Tue. Sep 21st, 2021

This week, the crypto industry is vigorously opposing the wording in the Senate’s bipartisan infrastructure bill, which could kill most of the crypto ecosystem.

The language in the bill will require crypto brokers to report customer information to the IRS. More importantly, during the weekend, it expanded the definition of “broker” to anyone “responsible for regularly providing any service effectuating transfers of digital assets on behalf of another person”, which does not exclude miners, software developers, stakeholders, and Other individuals who have no customers in the crypto economy.

According to Christine Smith, CEO of the Blockchain Association of the Cryptocurrency Exchange Association, which is committed to change, the language has not yet been finalized as of Monday, and there is still time to fix it even though a follow-up bill before then. Public policy at the federal level.

According to data from Coin Metrics, Bitcoin fell more than 5% on Monday and Ethereum fell 1.8%. The uncertainty surrounding the bill weighed on market sentiment. 

Jake Chervinsky is an attorney experienced in cryptocurrency-related securities litigation and government application defense matters. He is now the general counsel of DeFi Compound Labs. He said that if the existing company fails to comply with the regulations, This will also be detrimental to existing companies.

Because infrastructure bills are so expensive, you must include a large number of “pay-fors” or clauses in your invoices that generate revenue for the government to offset new costs in the rest of the invoice to keep them neutral. And eventually won the support of the Republican Party in the Senate, Chervinsky explained.

The language will not affect centralized exchanges like Coinbase or other listed companies, where consumers can buy cryptocurrencies such as Robinhood, Square, and PayPal. As a public company, they clearly identify customers and work with them to meet IRS reporting requirements.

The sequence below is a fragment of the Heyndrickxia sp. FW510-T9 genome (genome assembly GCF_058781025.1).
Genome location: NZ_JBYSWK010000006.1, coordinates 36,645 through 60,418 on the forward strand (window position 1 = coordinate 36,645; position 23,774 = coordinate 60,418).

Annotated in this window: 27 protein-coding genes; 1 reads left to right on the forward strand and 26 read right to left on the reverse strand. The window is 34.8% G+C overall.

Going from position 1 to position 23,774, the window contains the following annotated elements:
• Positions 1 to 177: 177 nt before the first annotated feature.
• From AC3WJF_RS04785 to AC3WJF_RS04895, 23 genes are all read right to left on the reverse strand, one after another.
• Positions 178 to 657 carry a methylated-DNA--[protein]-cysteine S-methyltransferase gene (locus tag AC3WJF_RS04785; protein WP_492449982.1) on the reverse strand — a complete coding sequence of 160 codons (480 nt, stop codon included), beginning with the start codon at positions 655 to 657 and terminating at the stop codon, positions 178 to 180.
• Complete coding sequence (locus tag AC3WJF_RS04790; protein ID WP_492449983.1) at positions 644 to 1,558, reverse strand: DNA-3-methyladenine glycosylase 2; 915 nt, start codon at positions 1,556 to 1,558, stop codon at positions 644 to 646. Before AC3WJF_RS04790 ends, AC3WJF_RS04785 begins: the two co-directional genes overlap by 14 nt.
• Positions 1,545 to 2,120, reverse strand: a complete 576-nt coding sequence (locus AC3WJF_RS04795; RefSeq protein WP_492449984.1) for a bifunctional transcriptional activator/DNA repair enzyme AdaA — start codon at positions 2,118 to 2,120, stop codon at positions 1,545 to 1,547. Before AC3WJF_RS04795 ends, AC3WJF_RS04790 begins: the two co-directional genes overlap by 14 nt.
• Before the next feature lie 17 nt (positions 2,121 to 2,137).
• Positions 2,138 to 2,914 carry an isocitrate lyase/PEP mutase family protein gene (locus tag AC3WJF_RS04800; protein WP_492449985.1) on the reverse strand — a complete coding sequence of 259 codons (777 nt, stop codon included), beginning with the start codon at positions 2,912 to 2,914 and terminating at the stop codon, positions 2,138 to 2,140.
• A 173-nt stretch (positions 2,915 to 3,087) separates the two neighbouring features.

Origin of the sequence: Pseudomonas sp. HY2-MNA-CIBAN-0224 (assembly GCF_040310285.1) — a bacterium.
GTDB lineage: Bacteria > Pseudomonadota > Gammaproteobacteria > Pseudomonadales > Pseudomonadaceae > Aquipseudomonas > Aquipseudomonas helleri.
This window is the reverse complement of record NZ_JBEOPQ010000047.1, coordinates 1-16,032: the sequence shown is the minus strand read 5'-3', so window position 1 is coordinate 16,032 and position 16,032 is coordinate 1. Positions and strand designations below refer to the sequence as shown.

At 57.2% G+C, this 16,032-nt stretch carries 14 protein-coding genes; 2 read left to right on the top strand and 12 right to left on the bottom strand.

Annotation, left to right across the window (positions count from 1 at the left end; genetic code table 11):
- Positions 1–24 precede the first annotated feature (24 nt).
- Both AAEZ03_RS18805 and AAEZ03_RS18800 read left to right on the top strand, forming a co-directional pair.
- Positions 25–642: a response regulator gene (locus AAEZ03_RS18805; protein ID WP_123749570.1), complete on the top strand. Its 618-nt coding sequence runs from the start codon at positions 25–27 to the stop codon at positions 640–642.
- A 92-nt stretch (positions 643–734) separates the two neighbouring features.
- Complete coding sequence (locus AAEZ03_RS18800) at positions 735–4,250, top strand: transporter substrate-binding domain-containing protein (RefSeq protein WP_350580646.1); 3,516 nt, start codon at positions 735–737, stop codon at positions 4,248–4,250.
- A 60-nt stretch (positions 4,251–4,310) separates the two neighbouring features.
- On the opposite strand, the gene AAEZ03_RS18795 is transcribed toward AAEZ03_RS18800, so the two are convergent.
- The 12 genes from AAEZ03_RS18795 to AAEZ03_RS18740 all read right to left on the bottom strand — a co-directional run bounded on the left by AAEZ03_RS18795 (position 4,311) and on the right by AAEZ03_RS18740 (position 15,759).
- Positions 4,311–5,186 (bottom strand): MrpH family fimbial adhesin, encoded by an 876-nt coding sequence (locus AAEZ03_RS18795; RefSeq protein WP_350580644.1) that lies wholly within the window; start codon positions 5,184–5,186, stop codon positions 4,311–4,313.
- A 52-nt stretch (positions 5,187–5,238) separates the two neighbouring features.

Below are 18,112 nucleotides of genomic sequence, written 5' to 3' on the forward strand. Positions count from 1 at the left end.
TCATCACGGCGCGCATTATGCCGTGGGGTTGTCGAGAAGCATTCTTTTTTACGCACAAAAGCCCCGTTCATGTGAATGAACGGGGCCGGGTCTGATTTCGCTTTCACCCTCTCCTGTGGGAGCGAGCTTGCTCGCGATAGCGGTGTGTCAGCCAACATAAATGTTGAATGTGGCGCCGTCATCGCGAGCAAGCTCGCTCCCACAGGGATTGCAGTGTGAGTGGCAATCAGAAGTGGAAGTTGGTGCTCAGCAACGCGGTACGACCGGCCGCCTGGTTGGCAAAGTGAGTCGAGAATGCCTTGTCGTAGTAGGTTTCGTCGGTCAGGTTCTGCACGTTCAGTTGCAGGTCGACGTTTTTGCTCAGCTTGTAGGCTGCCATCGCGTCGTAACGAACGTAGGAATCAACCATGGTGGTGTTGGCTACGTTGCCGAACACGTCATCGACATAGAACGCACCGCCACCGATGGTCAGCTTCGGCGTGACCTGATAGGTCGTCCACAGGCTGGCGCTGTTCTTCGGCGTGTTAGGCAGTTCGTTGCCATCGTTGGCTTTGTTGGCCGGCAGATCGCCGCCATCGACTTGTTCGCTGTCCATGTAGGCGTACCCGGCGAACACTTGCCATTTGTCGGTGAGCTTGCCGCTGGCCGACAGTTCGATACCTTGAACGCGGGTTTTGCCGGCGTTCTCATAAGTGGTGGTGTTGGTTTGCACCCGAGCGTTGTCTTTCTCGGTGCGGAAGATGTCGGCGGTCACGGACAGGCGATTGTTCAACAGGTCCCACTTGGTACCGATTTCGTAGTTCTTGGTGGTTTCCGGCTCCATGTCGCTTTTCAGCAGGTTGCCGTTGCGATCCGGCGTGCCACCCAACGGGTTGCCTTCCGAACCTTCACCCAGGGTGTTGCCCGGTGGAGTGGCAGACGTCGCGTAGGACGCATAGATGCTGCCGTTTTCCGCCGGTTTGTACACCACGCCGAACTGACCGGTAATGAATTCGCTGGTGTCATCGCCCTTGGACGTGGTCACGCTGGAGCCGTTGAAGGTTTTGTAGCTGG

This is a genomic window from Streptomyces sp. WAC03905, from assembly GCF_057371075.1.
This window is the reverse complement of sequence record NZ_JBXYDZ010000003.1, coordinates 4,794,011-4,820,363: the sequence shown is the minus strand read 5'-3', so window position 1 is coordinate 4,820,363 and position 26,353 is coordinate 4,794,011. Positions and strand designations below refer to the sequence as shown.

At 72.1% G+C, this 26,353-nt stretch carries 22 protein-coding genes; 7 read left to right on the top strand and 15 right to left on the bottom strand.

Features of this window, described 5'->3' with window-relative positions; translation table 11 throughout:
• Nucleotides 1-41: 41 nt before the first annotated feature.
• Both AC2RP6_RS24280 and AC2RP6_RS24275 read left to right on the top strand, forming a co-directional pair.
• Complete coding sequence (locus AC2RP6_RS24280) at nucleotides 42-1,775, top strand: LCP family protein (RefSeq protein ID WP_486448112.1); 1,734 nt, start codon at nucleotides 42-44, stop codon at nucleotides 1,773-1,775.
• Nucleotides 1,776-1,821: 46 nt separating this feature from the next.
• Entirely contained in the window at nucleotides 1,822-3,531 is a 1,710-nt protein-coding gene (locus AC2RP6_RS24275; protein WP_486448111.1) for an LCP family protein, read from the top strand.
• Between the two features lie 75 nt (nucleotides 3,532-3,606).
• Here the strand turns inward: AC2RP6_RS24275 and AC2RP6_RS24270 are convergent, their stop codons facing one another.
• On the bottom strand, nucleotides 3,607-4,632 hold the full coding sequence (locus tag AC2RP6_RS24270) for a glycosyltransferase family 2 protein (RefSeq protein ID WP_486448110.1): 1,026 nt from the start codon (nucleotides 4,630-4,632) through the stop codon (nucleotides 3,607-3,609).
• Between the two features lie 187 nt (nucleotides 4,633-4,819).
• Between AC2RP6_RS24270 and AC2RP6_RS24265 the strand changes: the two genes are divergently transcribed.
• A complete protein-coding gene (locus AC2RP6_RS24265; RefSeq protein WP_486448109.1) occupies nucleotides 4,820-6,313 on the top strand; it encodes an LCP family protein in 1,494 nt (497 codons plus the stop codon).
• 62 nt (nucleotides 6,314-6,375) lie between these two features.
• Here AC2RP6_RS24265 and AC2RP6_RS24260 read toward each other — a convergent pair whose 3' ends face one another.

Still, “they’re strongly opposed to the crypto pay-for provision because they know it could wreak havoc on the broader crypto markets, which would damage their business as well,” Chervinsky said.

For example, Coinbase bought Bison Trails for $80 million earlier this year to support its shared services. Most of the company’s revenue is based on transaction fees, but CEO Brian Armstrong said he wants to diversify these sources of revenue, including strengthening his equity offering.

Smith said that the goal of providing reports for centralized exchanges is a valuable goal supported by the Blockchain Association, as long as it is limited to suitable companies.

Bitcoin miners also have no clients who can report their information, and if the bill is passed in the current language and they are treated as brokers, they may also be harmed. This will be a blow to the industry, which has been eager to gain more market share because China has cracked down on the Bitcoin mining business and moved more than half of the Bitcoin mining business out of China, most of which moved to the United States.


By Mandy Berg

Mandy is an editor and writer for Plainsmen Post. She's covered everything from the Stanley Cup Finals to the world of lightsaber combat in his young career.

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